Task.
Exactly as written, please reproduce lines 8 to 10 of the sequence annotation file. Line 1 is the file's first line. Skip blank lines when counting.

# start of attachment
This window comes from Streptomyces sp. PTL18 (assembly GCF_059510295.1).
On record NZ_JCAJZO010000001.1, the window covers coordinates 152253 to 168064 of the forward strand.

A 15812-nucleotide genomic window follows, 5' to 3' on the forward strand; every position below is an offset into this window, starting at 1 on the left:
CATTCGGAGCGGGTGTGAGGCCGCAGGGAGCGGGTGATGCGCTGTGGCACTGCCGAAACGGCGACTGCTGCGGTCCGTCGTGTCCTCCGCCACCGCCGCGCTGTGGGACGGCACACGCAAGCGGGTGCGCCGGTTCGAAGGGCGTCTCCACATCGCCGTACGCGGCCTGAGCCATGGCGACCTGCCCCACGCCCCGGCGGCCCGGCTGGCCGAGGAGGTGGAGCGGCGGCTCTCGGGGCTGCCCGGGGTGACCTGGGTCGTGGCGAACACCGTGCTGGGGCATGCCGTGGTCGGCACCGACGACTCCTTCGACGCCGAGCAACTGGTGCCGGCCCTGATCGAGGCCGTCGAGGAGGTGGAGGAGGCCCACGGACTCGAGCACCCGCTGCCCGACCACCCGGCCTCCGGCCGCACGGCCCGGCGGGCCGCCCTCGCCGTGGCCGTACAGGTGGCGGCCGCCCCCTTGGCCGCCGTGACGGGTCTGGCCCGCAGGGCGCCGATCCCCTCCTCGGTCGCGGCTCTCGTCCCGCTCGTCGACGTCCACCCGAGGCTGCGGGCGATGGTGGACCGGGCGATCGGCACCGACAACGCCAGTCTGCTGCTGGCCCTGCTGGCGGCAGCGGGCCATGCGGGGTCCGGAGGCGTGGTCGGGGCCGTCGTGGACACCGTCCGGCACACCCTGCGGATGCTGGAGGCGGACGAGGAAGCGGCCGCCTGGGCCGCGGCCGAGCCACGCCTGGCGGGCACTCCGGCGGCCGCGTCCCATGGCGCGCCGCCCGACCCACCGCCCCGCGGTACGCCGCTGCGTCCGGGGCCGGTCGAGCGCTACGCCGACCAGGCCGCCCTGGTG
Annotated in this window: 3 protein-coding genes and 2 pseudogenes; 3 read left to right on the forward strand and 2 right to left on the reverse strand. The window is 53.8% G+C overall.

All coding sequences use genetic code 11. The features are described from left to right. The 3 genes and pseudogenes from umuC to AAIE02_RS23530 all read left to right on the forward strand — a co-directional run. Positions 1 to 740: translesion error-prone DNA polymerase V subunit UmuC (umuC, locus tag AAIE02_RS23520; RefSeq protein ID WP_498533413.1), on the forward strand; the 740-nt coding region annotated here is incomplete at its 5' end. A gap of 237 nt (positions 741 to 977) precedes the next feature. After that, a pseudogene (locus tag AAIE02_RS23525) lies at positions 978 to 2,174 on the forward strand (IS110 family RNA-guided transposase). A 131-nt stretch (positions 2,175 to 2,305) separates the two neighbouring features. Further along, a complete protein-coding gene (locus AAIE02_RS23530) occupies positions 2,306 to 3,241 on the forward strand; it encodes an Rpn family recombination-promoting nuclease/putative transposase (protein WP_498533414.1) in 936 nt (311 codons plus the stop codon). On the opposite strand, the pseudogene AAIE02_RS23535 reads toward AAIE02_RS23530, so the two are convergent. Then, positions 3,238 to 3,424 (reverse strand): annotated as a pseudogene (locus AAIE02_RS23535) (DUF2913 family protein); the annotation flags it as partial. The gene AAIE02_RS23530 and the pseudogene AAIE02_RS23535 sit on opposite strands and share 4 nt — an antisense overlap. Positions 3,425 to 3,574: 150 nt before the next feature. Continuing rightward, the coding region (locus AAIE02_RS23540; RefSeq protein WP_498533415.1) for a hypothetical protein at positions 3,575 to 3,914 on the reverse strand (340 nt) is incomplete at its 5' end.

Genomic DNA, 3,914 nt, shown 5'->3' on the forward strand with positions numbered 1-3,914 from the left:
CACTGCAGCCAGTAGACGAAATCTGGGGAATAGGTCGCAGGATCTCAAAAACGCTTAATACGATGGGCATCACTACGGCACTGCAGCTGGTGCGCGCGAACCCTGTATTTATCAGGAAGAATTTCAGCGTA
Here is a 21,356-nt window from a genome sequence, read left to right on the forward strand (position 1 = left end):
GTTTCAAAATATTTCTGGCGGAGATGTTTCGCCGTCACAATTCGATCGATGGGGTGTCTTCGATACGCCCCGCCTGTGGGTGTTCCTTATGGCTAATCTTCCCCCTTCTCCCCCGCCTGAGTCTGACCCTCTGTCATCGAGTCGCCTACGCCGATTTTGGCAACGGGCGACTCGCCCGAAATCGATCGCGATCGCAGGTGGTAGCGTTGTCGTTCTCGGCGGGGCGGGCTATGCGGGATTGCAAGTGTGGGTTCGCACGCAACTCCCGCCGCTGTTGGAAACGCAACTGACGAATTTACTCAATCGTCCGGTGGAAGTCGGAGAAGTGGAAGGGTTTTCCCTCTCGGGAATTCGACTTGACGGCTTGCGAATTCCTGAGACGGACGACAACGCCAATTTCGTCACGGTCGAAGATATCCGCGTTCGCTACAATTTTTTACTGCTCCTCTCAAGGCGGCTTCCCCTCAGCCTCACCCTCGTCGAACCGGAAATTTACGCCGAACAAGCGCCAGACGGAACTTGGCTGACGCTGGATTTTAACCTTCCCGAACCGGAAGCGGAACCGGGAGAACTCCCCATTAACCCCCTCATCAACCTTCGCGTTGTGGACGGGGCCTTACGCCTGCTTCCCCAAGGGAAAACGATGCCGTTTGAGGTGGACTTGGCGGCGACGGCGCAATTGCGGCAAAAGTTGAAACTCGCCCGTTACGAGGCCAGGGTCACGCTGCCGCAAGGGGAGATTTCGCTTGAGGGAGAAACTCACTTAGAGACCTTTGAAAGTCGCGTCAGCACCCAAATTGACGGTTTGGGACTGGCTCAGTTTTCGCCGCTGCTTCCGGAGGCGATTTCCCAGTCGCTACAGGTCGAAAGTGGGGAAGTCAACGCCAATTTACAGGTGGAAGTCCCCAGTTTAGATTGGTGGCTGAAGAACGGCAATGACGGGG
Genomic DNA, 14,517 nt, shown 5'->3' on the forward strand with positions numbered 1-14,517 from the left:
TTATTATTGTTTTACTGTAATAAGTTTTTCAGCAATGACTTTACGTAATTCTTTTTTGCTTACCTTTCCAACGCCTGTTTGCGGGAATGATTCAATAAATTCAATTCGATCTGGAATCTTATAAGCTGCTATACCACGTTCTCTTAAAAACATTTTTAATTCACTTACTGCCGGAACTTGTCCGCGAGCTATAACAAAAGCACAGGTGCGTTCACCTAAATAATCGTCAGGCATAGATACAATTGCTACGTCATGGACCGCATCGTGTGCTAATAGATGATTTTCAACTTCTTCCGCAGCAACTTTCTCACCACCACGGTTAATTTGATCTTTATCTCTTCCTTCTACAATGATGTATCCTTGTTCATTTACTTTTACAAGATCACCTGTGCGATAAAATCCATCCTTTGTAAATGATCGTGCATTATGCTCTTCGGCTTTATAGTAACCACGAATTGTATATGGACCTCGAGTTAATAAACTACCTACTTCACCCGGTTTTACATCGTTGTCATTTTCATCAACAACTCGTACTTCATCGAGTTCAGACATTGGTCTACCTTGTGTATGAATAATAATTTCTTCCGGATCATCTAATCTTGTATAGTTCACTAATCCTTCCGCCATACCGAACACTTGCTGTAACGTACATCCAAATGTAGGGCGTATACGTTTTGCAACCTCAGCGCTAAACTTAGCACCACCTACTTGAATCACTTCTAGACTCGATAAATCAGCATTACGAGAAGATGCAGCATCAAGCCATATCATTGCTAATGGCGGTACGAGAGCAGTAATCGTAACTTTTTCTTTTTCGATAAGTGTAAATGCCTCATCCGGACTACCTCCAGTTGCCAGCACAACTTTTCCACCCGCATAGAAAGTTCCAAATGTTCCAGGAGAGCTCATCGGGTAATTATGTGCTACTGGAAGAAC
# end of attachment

CACTGCAGCCAGTAGACGAAATCTGGGGAATAGGTCGCAGGATCTCAAAAACGCTTAATACGATGGGCATCACTACGGCACTGCAGCTGGTGCGCGCGAACCCTGTATTTATCAGGAAGAATTTCAGCGTA
Here is a 21,356-nt window from a genome sequence, read left to right on the forward strand (position 1 = left end):
GTTTCAAAATATTTCTGGCGGAGATGTTTCGCCGTCACAATTCGATCGATGGGGTGTCTTCGATACGCCCCGCCTGTGGGTGTTCCTTATGGCTAATCTTCCCCCTTCTCCCCCGCCTGAGTCTGACCCTCTGTCATCGAGTCGCCTACGCCGATTTTGGCAACGGGCGACTCGCCCGAAATCGATCGCGATCGCAGGTGGTAGCGTTGTCGTTCTCGGCGGGGCGGGCTATGCGGGATTGCAAGTGTGGGTTCGCACGCAACTCCCGCCGCTGTTGGAAACGCAACTGACGAATTTACTCAATCGTCCGGTGGAAGTCGGAGAAGTGGAAGGGTTTTCCCTCTCGGGAATTCGACTTGACGGCTTGCGAATTCCTGAGACGGACGACAACGCCAATTTCGTCACGGTCGAAGATATCCGCGTTCGCTACAATTTTTTACTGCTCCTCTCAAGGCGGCTTCCCCTCAGCCTCACCCTCGTCGAACCGGAAATTTACGCCGAACAAGCGCCAGACGGAACTTGGCTGACGCTGGATTTTAACCTTCCCGAACCGGAAGCGGAACCGGGAGAACTCCCCATTAACCCCCTCATCAACCTTCGCGTTGTGGACGGGGCCTTACGCCTGCTTCCCCAAGGGAAAACGATGCCGTTTGAGGTGGACTTGGCGGCGACGGCGCAATTGCGGCAAAAGTTGAAACTCGCCCGTTACGAGGCCAGGGTCACGCTGCCGCAAGGGGAGATTTCGCTTGAGGGAGAAACTCACTTAGAGACCTTTGAAAGTCGCGTCAGCACCCAAATTGACGGTTTGGGACTGGCTCAGTTTTCGCCGCTGCTTCCGGAGGCGATTTCCCAGTCGCTACAGGTCGAAAGTGGGGAAGTCAACGCCAATTTACAGGTGGAAGTCCCCAGTTTAGATTGGTGGCTGAAGAACGGCAATGACGGGG